This summer has been a hot one for pretty much everyone in the world, based on what I hear and see on the news, and it has been devastating for so many that I try hard not to complain too much about the heat and humidity in our particular neck of the woods. But to say that I really, really dislike summer weather (and always have) is an understatement. I have always preferred the fall: with its crisp days, spectacular foliage and cold nights just made for cuddling up with the one you love. I am not much of a fan of sweating and I can’t say that I like it when my clothes stick damply to my skin and my legs make an audible ‘pop’ every time I get out of my favourite easy chair. I am not crazy about mosquitoes and black flies: especially when they get stuck to my clammy skin. I do not like climbing into a car that feels as though it was just being used to broil chicken. I do not like lying on top of the covers in bed at night as sleep once more eludes me because its just too frickin’ hot to sleep. I do not appreciate how my head feels like it has been placed under one of those 60s dryer helmets for weeks on end.
This summer, like just about everyone else we know, my husband and I have tried to find relief any way we can. We are blessed to live near lots of water: all of it clean enough to swim in. One of our favourite swimming holes (I have actually written about it before), is a little off the beaten track, just a 45-minute drive from our home. My husband, our dog Buddy and I throw ourselves with great gusto into the deep pool at the foot of a series of waterfalls, several times a week. Very often, these trips are followed by a stop at an ice-cream place just to ensure that we properly cool our insides as well. Simple, inexpensive country life, at its best (two generous cones never cost more than a grand total of 5$. Canadian…)
A few days ago, on a particularly awful hot day, we couldn’t get to our swimming hole fast enough. We were out of the car and purposefully heading for the water when I innocently asked my husband, “You’re not bringing your towel?”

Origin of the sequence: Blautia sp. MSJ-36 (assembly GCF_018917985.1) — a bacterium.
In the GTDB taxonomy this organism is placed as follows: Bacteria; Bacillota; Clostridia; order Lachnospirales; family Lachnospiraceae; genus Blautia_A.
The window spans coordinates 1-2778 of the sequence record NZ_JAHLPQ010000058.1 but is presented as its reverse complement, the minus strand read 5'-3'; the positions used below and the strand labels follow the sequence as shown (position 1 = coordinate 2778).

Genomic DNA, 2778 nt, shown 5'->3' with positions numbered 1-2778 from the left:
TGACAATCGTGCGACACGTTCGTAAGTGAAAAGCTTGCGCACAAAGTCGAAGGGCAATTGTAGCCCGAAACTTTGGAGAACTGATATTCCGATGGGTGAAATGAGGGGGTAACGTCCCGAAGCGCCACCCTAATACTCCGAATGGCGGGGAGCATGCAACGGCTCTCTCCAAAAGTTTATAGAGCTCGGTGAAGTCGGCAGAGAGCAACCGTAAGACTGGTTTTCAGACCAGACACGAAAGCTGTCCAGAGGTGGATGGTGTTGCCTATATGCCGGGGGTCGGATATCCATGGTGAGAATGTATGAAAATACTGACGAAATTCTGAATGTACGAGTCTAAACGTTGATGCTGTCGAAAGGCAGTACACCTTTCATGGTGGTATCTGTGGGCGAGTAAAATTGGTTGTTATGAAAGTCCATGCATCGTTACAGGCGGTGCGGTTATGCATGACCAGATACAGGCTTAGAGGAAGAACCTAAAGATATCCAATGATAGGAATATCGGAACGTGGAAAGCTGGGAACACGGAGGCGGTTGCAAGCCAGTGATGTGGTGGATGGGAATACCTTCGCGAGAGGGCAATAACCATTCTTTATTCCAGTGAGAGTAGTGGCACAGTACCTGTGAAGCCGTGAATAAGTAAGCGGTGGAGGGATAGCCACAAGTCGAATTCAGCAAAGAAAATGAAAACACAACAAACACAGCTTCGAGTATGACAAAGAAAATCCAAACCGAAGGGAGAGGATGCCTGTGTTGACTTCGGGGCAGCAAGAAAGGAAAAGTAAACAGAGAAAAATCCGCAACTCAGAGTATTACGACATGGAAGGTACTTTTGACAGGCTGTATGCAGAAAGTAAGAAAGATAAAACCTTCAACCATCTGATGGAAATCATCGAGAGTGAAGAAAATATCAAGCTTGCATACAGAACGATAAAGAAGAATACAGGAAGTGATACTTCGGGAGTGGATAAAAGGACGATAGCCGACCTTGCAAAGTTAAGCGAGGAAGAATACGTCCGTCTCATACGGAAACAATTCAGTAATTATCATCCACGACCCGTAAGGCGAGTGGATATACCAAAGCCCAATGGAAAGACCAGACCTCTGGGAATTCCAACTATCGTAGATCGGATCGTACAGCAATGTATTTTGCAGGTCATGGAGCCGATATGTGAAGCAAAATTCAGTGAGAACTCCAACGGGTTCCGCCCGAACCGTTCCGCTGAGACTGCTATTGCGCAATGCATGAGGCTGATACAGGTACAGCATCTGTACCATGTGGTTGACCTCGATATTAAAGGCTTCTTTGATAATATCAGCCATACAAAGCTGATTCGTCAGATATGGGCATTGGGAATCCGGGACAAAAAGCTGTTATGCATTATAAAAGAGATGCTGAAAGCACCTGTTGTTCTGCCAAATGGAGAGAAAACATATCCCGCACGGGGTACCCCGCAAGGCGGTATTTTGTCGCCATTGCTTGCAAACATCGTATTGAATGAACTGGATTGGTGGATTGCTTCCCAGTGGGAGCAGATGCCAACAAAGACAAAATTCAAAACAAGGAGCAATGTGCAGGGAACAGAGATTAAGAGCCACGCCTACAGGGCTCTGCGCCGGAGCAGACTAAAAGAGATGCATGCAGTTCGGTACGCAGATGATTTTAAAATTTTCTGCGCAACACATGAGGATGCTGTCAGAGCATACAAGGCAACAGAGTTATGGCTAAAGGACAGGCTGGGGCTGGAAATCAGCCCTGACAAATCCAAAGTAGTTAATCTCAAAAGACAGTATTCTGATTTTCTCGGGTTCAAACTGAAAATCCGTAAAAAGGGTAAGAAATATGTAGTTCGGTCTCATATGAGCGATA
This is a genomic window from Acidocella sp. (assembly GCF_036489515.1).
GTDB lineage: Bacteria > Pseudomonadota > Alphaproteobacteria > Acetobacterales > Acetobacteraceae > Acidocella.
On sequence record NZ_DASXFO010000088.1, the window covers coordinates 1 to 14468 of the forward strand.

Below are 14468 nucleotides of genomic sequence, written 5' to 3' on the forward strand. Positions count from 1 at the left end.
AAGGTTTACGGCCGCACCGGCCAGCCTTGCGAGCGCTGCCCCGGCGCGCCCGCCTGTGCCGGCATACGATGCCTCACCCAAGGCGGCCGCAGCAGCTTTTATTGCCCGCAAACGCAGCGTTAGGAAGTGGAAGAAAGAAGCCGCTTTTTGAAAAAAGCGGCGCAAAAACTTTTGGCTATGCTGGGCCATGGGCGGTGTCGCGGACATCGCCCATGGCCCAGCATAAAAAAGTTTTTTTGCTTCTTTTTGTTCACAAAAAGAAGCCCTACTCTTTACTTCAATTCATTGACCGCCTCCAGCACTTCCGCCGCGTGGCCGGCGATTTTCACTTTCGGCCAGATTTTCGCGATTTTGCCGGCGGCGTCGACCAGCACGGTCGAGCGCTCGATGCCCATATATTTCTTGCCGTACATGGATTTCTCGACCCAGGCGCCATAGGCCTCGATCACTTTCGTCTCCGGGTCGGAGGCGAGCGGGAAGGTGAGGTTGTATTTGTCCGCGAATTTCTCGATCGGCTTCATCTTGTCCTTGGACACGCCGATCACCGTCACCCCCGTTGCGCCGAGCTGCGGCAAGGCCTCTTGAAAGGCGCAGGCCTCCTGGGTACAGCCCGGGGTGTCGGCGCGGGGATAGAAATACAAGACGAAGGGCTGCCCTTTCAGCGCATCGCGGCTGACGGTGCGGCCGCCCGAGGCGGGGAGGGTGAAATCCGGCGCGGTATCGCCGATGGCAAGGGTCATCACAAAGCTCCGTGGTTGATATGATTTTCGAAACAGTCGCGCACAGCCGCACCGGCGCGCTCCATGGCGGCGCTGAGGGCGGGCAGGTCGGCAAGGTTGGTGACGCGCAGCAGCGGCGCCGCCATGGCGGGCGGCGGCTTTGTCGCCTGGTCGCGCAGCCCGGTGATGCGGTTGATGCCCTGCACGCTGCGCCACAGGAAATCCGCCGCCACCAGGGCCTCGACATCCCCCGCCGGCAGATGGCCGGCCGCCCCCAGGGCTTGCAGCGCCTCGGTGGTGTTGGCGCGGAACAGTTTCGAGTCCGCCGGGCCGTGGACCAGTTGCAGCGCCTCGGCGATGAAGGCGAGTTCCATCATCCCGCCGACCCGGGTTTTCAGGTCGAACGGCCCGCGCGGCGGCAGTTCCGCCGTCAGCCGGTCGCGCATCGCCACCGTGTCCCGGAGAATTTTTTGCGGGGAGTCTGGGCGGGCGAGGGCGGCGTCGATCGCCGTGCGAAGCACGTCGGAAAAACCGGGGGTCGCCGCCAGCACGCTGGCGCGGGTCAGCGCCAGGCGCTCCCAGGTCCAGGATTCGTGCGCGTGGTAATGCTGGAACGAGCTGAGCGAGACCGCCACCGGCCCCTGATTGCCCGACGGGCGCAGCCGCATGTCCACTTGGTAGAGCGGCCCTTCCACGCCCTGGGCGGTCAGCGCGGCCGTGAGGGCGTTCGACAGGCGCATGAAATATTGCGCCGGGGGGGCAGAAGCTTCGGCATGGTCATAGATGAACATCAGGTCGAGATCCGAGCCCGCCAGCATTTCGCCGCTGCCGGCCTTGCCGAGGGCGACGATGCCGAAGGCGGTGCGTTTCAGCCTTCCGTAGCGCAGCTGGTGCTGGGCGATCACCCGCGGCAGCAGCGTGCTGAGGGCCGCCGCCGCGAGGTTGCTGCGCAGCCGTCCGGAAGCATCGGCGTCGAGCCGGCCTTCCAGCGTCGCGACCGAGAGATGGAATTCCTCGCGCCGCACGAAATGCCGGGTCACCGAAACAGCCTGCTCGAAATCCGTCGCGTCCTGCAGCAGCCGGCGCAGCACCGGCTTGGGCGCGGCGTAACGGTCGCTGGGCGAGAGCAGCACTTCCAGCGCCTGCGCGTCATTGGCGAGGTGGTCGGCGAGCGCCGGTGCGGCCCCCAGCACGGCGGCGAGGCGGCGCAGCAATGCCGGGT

He stopped dead, giving me a long, stricken once-over as he said “It’s in the basket. With the car keys. Why aren’t you carrying the basket??!”
Well, because I never carry the basket. I always leave the basket in the car where the dog can’t step on it, shake himself dry over it or give it an interested chew. The. Keys. Were. In. The. Car. And my husband hadn’t brought his phone (not that this would have mattered much as he would have left it in the car – or the basket – in any case). Here we were, in the middle of nowhere, in our bathing suits, with no way back into our vehicle. To top it off, I had left my glasses in the car so was left to peer around at blurry greenery, a blurry dog, a blurry (locked) car and an exasperated, blurry husband.
Who. Had. Just. Stopped. Smoking. Two. Days. Before…
Luckily, we live in rural New Brunswick, where people are inclined to be both friendly and helpful. Two young men who had also come for a swim (and who had the ‘good sense’ to carry their phones with them – right to the water line) kindly came to our rescue. After much searching on-line for the emergency-assistance number (which we did have, written down, in the frigging car), we finally tracked down a towing service that would help us. If he could find us, that was, he cheerfully told my now-trying-really-really-hard-to-be-patient husband. He also assured my husband that we had ‘plenty of time’ to go for a swim while we waited. To his credit, my husband – face growing darker with each passing minute – politely thanked the man on the other end of the line and then carefully, ever-so-gently, handed the young man his phone.
The towing service did eventually find us (so did a bunch of mosquitoes and blackflies). And only left a small dent in the door (I have also previously written about my husband’s love of cars. Especially whatever car he happens to be driving at the time. Again, to his credit, my husband didn’t say a word – at the time, that is – about the dent). And we did have a lovely (albeit slightly preoccupied) swim. Our happy, easy-going dog made friends with a group of kids who crowded over to have a look when the tow truck finally appeared. “Why would you lock your keys in the car?” asked one young fellow, thankfully addressing me, and not my husband, whose temper was still in check but disintegrating with each passing minute. “Aw, it happens,” I answered, peering at him good-naturedly; rather glad that I couldn’t see his facial features all too clearly. There is nothing quite as condescending as 12-year-old condescension.
We did stop for an ice-cream on our way back home.
My husband also purchased a pack of cigarettes
And I wisely kept my mouth shut…
Patti Moore Wilson/© wednesdayschildca.wordpress.com